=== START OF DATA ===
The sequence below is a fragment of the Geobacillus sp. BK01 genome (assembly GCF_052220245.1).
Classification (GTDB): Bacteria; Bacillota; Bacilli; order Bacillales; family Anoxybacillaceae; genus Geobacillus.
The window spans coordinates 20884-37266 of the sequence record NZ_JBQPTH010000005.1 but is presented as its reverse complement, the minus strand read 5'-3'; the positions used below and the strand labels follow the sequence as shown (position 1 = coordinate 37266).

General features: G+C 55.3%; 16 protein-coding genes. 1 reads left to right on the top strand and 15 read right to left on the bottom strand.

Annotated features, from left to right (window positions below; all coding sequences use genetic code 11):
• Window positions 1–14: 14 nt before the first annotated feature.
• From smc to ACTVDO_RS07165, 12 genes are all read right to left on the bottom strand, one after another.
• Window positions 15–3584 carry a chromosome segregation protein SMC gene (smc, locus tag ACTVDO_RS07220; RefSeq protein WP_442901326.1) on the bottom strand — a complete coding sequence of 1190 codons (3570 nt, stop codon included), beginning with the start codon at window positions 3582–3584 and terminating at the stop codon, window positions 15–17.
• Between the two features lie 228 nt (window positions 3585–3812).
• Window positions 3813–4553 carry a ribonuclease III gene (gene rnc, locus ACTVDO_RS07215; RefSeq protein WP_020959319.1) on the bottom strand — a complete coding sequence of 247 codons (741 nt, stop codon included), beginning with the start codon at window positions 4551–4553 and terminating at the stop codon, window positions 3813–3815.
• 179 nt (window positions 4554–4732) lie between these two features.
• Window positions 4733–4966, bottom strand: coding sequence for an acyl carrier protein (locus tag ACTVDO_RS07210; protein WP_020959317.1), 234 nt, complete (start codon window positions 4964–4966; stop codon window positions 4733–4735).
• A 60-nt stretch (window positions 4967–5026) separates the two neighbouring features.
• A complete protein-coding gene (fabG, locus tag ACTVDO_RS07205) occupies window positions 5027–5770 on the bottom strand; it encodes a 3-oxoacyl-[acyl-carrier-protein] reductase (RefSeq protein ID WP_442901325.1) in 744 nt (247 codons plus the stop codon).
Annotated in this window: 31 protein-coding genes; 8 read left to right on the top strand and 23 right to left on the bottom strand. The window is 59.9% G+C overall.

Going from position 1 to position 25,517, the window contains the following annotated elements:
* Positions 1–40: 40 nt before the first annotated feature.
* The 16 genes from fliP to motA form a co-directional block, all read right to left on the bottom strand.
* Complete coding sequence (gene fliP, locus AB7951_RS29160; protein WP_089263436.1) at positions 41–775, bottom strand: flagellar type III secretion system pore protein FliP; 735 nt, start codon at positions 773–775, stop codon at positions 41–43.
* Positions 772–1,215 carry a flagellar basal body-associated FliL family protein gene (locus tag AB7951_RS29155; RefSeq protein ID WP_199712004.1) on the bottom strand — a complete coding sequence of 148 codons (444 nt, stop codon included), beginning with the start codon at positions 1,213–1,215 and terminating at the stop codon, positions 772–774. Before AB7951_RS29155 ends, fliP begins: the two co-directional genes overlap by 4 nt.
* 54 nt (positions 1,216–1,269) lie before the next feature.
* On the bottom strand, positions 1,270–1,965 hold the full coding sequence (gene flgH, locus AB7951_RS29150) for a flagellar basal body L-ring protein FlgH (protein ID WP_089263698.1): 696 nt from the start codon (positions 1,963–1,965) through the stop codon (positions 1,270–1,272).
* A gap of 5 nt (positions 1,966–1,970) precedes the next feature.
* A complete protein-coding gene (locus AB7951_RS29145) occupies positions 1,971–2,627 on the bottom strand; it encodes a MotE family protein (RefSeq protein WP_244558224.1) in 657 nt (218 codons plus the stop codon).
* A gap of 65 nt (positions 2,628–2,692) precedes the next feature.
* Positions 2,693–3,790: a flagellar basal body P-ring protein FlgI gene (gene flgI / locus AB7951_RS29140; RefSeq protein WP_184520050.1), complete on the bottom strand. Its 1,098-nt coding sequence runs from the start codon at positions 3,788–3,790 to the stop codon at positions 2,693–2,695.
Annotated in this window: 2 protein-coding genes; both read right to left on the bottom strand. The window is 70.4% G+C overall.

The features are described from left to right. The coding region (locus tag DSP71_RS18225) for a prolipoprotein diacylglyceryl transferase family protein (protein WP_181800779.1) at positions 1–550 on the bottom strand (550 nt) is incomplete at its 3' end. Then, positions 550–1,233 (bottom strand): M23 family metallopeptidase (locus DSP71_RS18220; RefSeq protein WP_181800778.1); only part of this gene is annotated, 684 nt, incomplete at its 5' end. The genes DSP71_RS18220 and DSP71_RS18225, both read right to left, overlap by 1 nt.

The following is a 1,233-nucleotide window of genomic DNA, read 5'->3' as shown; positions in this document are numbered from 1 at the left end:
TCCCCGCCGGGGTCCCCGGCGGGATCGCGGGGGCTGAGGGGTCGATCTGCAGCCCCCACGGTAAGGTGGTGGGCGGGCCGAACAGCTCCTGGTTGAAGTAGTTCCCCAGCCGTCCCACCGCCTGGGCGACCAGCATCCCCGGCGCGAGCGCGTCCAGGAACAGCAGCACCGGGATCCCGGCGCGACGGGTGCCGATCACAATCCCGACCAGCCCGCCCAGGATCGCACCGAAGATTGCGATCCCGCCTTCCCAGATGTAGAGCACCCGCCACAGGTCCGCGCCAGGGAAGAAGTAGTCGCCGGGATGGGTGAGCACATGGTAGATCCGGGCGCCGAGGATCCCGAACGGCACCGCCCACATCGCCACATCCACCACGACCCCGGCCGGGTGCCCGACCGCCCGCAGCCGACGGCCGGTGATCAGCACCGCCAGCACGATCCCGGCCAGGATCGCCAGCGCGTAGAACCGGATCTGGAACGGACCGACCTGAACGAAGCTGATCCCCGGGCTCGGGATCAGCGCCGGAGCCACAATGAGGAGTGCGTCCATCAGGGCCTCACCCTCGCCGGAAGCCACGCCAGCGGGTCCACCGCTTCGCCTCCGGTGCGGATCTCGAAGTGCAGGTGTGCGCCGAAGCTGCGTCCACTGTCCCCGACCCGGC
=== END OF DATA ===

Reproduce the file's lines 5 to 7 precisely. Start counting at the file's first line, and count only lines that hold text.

Annotated features, from left to right (window positions below; all coding sequences use genetic code 11):
• Window positions 1–14: 14 nt before the first annotated feature.
• From smc to ACTVDO_RS07165, 12 genes are all read right to left on the bottom strand, one after another.